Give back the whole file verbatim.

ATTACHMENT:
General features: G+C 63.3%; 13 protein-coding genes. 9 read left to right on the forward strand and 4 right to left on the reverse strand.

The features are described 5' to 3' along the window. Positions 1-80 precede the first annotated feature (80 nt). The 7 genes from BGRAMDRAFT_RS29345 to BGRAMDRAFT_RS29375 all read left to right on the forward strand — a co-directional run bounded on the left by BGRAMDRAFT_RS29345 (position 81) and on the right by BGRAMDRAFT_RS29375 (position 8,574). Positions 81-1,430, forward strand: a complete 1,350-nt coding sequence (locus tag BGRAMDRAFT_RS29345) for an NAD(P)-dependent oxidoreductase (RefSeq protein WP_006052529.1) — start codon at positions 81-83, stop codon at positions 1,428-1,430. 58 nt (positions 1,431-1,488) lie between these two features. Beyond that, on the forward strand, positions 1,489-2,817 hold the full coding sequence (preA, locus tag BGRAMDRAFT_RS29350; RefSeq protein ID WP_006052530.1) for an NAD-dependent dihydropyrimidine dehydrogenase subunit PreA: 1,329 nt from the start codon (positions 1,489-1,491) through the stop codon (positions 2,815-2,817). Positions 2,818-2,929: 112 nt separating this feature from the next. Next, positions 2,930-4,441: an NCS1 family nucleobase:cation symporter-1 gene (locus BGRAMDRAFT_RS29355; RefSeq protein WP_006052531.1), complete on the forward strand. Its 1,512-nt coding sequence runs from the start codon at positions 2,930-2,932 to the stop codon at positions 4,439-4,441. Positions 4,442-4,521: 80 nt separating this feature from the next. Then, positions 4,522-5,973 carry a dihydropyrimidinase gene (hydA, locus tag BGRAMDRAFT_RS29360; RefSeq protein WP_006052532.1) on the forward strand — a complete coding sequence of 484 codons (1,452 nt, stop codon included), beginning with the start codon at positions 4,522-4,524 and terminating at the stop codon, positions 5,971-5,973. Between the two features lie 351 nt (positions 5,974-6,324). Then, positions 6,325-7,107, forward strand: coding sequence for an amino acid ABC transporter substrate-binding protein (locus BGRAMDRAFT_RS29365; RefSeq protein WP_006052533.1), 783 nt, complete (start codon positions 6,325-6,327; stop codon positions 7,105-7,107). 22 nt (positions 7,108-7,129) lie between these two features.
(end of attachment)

General features: G+C 63.3%; 13 protein-coding genes. 9 read left to right on the forward strand and 4 right to left on the reverse strand.

The features are described 5' to 3' along the window. Positions 1-80 precede the first annotated feature (80 nt). The 7 genes from BGRAMDRAFT_RS29345 to BGRAMDRAFT_RS29375 all read left to right on the forward strand — a co-directional run bounded on the left by BGRAMDRAFT_RS29345 (position 81) and on the right by BGRAMDRAFT_RS29375 (position 8,574). Positions 81-1,430, forward strand: a complete 1,350-nt coding sequence (locus tag BGRAMDRAFT_RS29345) for an NAD(P)-dependent oxidoreductase (RefSeq protein WP_006052529.1) — start codon at positions 81-83, stop codon at positions 1,428-1,430. 58 nt (positions 1,431-1,488) lie between these two features. Beyond that, on the forward strand, positions 1,489-2,817 hold the full coding sequence (preA, locus tag BGRAMDRAFT_RS29350; RefSeq protein ID WP_006052530.1) for an NAD-dependent dihydropyrimidine dehydrogenase subunit PreA: 1,329 nt from the start codon (positions 1,489-1,491) through the stop codon (positions 2,815-2,817). Positions 2,818-2,929: 112 nt separating this feature from the next. Next, positions 2,930-4,441: an NCS1 family nucleobase:cation symporter-1 gene (locus BGRAMDRAFT_RS29355; RefSeq protein WP_006052531.1), complete on the forward strand. Its 1,512-nt coding sequence runs from the start codon at positions 2,930-2,932 to the stop codon at positions 4,439-4,441. Positions 4,442-4,521: 80 nt separating this feature from the next. Then, positions 4,522-5,973 carry a dihydropyrimidinase gene (hydA, locus tag BGRAMDRAFT_RS29360; RefSeq protein WP_006052532.1) on the forward strand — a complete coding sequence of 484 codons (1,452 nt, stop codon included), beginning with the start codon at positions 4,522-4,524 and terminating at the stop codon, positions 5,971-5,973. Between the two features lie 351 nt (positions 5,974-6,324). Then, positions 6,325-7,107, forward strand: coding sequence for an amino acid ABC transporter substrate-binding protein (locus BGRAMDRAFT_RS29365; RefSeq protein WP_006052533.1), 783 nt, complete (start codon positions 6,325-6,327; stop codon positions 7,105-7,107). 22 nt (positions 7,108-7,129) lie between these two features.